The determination, obedience, and faithfulness in abiding in this place of pure atmosphere and vision is rewarded; for this “tree” (us) sees with clarity, not only those things close at hand, but also the “far horizons and the stars” in a perspective of which others merely dream.

Although Jesus had twelve disciples, only three, Peter, James, and John, were taken by Him into a high mountain apart, where He was transfigured before them (Matthew 17:1‑2).  These saw His visible Glory while Moses and Elijah talked with Him.  They received an understanding that could never have been imparted to them in any other way.

Today, there is this same call to come up into the “mount” to view the stirrings, movings, and interventions of our Lord, with a clarity and perspective that is not available to those who rest below in safety and comfort.

Few are willing to ascend the mountain with Him and then, abide there; for, “vision always has a price.”  John the Baptist said, “He must increase, but I must decrease” (John 3:30).  In other words, “The way up is down.”  This paradox applies to those who would come up into the mountain top, in communion with Him alone, in the higher realms of His presence and purposes.

Abraham was called alone, out from his kindred and country, into a land he knew not.  There, he became the friend of God, and the progenitor of a set-apart nation.

Joseph was sold alone, into a strange country where he suffered alone, in a dark prison.  There, in a time of dire need, he became the head of a nation and saved his people.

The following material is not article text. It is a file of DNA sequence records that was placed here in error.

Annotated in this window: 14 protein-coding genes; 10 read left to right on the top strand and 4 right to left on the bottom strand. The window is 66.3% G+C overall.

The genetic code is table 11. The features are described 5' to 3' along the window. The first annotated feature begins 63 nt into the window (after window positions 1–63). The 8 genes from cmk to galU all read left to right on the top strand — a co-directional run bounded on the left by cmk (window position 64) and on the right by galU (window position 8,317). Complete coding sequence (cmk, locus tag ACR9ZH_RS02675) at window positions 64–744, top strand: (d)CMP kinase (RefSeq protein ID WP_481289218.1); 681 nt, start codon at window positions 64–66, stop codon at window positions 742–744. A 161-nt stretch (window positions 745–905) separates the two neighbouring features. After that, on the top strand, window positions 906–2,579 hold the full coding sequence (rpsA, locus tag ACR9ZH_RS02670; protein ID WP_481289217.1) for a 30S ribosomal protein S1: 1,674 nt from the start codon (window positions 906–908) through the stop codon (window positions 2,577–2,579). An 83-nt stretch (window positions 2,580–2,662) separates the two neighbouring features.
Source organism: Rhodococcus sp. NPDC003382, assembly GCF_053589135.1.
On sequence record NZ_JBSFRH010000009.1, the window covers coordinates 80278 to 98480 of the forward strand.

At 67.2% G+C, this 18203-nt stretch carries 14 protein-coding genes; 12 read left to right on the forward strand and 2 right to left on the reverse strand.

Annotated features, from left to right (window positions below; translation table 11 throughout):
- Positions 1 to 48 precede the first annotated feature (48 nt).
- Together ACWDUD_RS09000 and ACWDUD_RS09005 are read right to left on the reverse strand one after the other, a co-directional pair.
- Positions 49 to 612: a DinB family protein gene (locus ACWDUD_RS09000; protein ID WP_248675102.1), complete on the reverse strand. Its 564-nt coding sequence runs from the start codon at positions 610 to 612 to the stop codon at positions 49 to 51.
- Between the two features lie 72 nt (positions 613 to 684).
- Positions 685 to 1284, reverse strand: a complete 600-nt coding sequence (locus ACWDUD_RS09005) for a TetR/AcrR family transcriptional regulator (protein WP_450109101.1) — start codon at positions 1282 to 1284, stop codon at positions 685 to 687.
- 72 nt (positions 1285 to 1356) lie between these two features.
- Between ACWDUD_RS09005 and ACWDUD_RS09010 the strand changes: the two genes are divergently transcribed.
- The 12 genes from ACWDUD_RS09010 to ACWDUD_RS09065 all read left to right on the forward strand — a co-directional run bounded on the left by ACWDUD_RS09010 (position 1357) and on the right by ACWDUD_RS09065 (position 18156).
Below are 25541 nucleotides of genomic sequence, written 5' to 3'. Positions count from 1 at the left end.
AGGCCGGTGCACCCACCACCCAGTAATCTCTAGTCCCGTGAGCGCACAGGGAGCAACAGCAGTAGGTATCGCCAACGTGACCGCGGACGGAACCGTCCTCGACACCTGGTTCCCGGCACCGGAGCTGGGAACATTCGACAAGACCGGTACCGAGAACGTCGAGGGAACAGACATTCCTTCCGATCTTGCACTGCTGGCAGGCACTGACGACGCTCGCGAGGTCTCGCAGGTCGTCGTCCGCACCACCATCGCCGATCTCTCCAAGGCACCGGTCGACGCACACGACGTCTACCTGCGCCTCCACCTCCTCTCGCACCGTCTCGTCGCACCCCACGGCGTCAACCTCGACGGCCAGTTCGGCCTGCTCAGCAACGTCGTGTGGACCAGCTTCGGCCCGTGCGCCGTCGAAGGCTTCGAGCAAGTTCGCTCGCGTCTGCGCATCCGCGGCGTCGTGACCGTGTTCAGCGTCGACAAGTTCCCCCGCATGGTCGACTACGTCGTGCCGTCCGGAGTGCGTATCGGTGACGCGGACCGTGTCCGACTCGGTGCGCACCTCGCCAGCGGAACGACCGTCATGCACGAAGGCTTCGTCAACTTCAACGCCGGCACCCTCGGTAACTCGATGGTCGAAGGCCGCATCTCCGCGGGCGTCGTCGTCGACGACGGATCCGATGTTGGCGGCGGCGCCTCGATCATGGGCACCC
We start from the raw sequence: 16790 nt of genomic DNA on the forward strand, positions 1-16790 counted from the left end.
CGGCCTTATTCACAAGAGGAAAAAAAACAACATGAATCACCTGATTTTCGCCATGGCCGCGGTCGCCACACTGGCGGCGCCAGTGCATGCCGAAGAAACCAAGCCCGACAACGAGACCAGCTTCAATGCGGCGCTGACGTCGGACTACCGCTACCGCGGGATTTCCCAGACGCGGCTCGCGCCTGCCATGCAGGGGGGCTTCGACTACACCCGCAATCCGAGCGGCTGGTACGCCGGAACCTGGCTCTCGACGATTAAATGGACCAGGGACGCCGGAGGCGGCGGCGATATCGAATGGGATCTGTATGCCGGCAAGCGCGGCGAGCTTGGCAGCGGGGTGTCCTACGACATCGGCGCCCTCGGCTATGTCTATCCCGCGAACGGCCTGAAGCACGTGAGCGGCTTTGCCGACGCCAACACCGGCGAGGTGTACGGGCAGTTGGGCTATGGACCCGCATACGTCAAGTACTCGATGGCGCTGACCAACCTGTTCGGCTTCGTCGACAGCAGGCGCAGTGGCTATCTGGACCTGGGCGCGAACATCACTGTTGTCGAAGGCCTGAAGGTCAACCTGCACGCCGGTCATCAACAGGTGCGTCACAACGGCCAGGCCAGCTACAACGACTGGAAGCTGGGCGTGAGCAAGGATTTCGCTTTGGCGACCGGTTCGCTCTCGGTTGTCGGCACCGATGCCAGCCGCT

Moses fled into the wilderness alone, where he met the Lord at a burning bush.  From there, he led Israel out of bondage into their own land.

Jesus went up into a mountain alone, to pray, and to call to Him whom He would.

and they came to Him.  And He ordained twelve, that they should be with Him, and that He might send them forth to preach, and to have power to heal sicknesses, and to cast out devils.”  Mark 3:13‑15

These became the foundation upon which the Body of Christ is built.

Today, many are resting in the safety of the sheltered place, satisfied with the surrounding protection it provides.  These appear as being beautiful to the eye, and “symmetrical in grace.”  But something is missing; they are not in “the mount of vision.”

There are those who cannot remain satisfied in the place of sheltered comfort, and passive acceptability.  These who are “intensely hungry for more,” are responding to His call to “rise up and come away.”

Never again will they be able to rest in the safety and security of past experiences or visitations, but they are pressing onward toward this mountain realm of “higher vision” in an active, present relationship with Jesus.

Each pioneer paid a price for the vision they received.  Few of them were understood, or accepted in their lifetime.  With the understanding that “truth and vision” are always costly, may we join with these saints of old, and begin our ascent upward toward this realm of clear vision.

We have marched around the mountain long enough.  Let us linger no longer, knowing that one thing is certain:

He knows the way, and He desires to lead us there.